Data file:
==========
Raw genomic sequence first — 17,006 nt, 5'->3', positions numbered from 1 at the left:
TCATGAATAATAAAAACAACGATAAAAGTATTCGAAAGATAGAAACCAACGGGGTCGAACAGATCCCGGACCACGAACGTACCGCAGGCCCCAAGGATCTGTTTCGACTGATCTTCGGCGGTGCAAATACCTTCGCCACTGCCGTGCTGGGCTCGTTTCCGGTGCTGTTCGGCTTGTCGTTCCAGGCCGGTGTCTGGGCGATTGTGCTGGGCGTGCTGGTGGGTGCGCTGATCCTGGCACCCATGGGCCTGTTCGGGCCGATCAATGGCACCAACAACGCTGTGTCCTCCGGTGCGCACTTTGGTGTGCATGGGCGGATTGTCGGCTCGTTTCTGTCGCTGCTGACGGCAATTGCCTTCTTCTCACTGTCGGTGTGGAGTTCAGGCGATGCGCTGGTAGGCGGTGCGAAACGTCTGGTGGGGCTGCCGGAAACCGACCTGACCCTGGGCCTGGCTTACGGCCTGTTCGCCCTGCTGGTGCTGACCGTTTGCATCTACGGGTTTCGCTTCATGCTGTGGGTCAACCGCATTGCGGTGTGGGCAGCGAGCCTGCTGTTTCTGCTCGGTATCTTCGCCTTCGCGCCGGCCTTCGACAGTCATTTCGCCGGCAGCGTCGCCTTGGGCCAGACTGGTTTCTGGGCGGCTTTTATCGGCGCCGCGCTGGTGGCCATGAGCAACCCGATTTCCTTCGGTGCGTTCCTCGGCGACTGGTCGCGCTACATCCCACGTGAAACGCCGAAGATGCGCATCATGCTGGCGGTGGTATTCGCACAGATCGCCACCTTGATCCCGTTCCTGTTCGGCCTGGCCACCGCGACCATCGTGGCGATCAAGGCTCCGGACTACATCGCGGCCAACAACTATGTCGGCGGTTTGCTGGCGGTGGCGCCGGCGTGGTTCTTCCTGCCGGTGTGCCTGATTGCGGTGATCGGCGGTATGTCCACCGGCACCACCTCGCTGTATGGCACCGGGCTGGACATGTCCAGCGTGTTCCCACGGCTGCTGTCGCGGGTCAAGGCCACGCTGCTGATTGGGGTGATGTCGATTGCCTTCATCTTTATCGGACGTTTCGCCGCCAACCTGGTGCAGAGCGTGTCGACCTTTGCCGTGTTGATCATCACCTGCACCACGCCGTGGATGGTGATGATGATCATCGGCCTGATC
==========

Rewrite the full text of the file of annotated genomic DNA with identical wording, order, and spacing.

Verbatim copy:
Raw genomic sequence first — 17,006 nt, 5'->3', positions numbered from 1 at the left:
TCATGAATAATAAAAACAACGATAAAAGTATTCGAAAGATAGAAACCAACGGGGTCGAACAGATCCCGGACCACGAACGTACCGCAGGCCCCAAGGATCTGTTTCGACTGATCTTCGGCGGTGCAAATACCTTCGCCACTGCCGTGCTGGGCTCGTTTCCGGTGCTGTTCGGCTTGTCGTTCCAGGCCGGTGTCTGGGCGATTGTGCTGGGCGTGCTGGTGGGTGCGCTGATCCTGGCACCCATGGGCCTGTTCGGGCCGATCAATGGCACCAACAACGCTGTGTCCTCCGGTGCGCACTTTGGTGTGCATGGGCGGATTGTCGGCTCGTTTCTGTCGCTGCTGACGGCAATTGCCTTCTTCTCACTGTCGGTGTGGAGTTCAGGCGATGCGCTGGTAGGCGGTGCGAAACGTCTGGTGGGGCTGCCGGAAACCGACCTGACCCTGGGCCTGGCTTACGGCCTGTTCGCCCTGCTGGTGCTGACCGTTTGCATCTACGGGTTTCGCTTCATGCTGTGGGTCAACCGCATTGCGGTGTGGGCAGCGAGCCTGCTGTTTCTGCTCGGTATCTTCGCCTTCGCGCCGGCCTTCGACAGTCATTTCGCCGGCAGCGTCGCCTTGGGCCAGACTGGTTTCTGGGCGGCTTTTATCGGCGCCGCGCTGGTGGCCATGAGCAACCCGATTTCCTTCGGTGCGTTCCTCGGCGACTGGTCGCGCTACATCCCACGTGAAACGCCGAAGATGCGCATCATGCTGGCGGTGGTATTCGCACAGATCGCCACCTTGATCCCGTTCCTGTTCGGCCTGGCCACCGCGACCATCGTGGCGATCAAGGCTCCGGACTACATCGCGGCCAACAACTATGTCGGCGGTTTGCTGGCGGTGGCGCCGGCGTGGTTCTTCCTGCCGGTGTGCCTGATTGCGGTGATCGGCGGTATGTCCACCGGCACCACCTCGCTGTATGGCACCGGGCTGGACATGTCCAGCGTGTTCCCACGGCTGCTGTCGCGGGTCAAGGCCACGCTGCTGATTGGGGTGATGTCGATTGCCTTCATCTTTATCGGACGTTTCGCCGCCAACCTGGTGCAGAGCGTGTCGACCTTTGCCGTGTTGATCATCACCTGCACCACGCCGTGGATGGTGATGATGATCATCGGCCTGATC